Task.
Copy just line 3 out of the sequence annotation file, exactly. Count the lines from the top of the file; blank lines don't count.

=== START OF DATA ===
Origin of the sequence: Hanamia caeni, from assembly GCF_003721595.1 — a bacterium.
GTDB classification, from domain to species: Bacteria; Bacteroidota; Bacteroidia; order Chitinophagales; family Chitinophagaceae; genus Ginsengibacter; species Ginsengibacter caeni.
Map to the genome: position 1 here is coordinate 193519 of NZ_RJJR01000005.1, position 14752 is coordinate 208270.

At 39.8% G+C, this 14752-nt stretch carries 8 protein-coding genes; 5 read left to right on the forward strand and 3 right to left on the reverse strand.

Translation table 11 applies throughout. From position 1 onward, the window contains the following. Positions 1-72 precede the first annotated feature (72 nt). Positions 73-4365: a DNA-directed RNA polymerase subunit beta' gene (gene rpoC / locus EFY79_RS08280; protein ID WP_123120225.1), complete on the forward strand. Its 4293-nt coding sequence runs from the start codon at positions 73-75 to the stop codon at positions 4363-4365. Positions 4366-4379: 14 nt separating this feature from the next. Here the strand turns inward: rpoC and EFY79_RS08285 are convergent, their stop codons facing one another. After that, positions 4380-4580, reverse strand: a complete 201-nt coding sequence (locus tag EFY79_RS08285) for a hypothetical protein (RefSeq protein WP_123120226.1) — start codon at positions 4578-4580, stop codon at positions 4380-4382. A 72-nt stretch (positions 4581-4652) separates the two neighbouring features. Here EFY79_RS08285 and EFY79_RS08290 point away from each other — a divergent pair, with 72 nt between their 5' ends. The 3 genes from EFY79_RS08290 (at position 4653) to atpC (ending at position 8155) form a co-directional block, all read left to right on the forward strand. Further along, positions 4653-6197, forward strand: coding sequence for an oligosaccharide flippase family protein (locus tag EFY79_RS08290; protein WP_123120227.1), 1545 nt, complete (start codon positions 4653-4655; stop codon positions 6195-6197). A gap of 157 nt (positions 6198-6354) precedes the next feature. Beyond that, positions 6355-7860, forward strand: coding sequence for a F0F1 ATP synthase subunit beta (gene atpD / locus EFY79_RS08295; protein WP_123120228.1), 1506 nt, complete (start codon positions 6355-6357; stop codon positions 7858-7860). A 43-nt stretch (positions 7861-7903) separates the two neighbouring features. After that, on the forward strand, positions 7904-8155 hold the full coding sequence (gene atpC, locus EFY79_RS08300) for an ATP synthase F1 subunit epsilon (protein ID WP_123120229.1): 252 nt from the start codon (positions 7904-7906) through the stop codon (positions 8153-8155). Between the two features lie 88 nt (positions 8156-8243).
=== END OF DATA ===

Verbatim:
Map to the genome: position 1 here is coordinate 193519 of NZ_RJJR01000005.1, position 14752 is coordinate 208270.